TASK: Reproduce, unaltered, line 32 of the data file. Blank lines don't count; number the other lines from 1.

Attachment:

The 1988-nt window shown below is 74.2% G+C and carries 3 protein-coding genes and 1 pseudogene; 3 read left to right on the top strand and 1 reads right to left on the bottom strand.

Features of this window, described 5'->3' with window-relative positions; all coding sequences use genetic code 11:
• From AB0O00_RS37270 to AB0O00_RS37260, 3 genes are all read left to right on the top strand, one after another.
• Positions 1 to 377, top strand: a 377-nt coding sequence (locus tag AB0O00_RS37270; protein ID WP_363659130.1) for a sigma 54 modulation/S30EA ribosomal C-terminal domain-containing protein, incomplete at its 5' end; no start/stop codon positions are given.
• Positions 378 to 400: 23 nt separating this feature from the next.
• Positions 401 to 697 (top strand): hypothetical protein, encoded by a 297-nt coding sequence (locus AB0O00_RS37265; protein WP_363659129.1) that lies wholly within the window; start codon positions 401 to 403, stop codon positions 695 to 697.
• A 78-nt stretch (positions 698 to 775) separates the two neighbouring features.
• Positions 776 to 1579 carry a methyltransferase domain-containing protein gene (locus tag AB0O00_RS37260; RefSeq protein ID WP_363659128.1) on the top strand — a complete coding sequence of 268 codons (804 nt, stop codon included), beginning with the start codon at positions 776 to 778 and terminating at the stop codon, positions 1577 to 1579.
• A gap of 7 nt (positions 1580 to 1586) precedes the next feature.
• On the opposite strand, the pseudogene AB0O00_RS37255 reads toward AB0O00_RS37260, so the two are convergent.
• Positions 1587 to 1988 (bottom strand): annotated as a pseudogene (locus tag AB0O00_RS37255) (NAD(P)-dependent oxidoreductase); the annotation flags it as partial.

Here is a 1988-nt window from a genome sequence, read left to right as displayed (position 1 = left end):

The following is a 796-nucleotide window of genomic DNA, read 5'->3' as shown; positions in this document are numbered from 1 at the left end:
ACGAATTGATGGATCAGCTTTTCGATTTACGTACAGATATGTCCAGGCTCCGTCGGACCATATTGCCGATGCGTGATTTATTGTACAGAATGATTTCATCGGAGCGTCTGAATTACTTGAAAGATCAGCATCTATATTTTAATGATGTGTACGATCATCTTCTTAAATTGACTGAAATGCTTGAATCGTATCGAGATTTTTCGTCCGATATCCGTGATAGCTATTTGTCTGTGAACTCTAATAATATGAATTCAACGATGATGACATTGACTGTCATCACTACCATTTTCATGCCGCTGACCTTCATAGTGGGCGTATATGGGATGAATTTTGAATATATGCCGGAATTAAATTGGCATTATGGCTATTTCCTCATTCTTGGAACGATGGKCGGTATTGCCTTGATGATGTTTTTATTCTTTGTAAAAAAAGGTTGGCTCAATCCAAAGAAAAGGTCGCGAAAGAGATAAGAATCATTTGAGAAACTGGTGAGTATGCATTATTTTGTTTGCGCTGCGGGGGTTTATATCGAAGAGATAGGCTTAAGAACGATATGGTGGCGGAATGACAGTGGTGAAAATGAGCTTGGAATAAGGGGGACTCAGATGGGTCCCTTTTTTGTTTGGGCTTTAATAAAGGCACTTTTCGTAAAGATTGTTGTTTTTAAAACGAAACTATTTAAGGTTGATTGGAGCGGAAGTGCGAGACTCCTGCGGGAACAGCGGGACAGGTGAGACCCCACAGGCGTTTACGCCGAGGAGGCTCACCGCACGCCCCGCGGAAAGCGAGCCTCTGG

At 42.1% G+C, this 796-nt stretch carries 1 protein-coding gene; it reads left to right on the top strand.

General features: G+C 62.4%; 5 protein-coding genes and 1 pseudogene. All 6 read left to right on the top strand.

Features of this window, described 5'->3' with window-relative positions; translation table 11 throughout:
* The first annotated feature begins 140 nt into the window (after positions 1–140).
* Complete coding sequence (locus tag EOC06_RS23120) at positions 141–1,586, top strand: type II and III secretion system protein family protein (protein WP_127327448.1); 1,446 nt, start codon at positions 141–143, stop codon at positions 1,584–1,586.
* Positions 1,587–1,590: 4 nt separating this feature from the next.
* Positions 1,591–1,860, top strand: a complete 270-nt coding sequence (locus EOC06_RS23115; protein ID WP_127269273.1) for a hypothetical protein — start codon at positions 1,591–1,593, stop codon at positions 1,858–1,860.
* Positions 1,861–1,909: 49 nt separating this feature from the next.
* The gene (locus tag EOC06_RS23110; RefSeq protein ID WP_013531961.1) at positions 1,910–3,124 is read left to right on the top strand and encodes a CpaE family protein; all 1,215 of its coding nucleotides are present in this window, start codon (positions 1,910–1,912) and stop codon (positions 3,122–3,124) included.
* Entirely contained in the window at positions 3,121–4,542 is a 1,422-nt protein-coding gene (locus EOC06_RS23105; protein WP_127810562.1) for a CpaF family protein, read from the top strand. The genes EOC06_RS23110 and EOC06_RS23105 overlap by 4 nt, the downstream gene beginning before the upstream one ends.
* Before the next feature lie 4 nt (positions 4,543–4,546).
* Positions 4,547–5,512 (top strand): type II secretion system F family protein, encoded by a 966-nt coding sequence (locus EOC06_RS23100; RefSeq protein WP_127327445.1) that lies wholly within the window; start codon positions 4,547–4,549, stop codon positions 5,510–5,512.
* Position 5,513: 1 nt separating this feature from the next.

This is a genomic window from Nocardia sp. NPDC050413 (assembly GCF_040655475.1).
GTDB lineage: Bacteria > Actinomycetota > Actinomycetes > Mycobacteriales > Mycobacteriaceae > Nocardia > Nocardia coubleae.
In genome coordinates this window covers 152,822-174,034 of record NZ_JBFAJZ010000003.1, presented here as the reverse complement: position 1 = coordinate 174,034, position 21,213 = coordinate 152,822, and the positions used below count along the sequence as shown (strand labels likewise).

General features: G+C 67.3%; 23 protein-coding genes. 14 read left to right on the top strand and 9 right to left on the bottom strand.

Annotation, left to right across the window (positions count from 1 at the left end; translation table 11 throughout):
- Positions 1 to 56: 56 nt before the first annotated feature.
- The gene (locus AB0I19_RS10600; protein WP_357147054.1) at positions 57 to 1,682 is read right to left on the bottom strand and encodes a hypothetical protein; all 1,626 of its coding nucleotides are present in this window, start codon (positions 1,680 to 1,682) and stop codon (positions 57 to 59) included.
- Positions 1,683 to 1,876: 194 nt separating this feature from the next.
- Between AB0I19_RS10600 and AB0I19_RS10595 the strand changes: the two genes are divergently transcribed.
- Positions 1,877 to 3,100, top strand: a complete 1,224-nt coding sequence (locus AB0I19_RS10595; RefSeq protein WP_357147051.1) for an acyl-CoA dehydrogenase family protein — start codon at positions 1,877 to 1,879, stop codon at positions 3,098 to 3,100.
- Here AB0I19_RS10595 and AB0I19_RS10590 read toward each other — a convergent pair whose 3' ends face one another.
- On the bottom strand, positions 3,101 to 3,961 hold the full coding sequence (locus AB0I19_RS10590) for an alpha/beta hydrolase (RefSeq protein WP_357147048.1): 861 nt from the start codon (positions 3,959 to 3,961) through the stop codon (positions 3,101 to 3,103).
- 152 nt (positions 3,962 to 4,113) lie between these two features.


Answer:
Annotation, left to right across the window (positions count from 1 at the left end; translation table 11 throughout):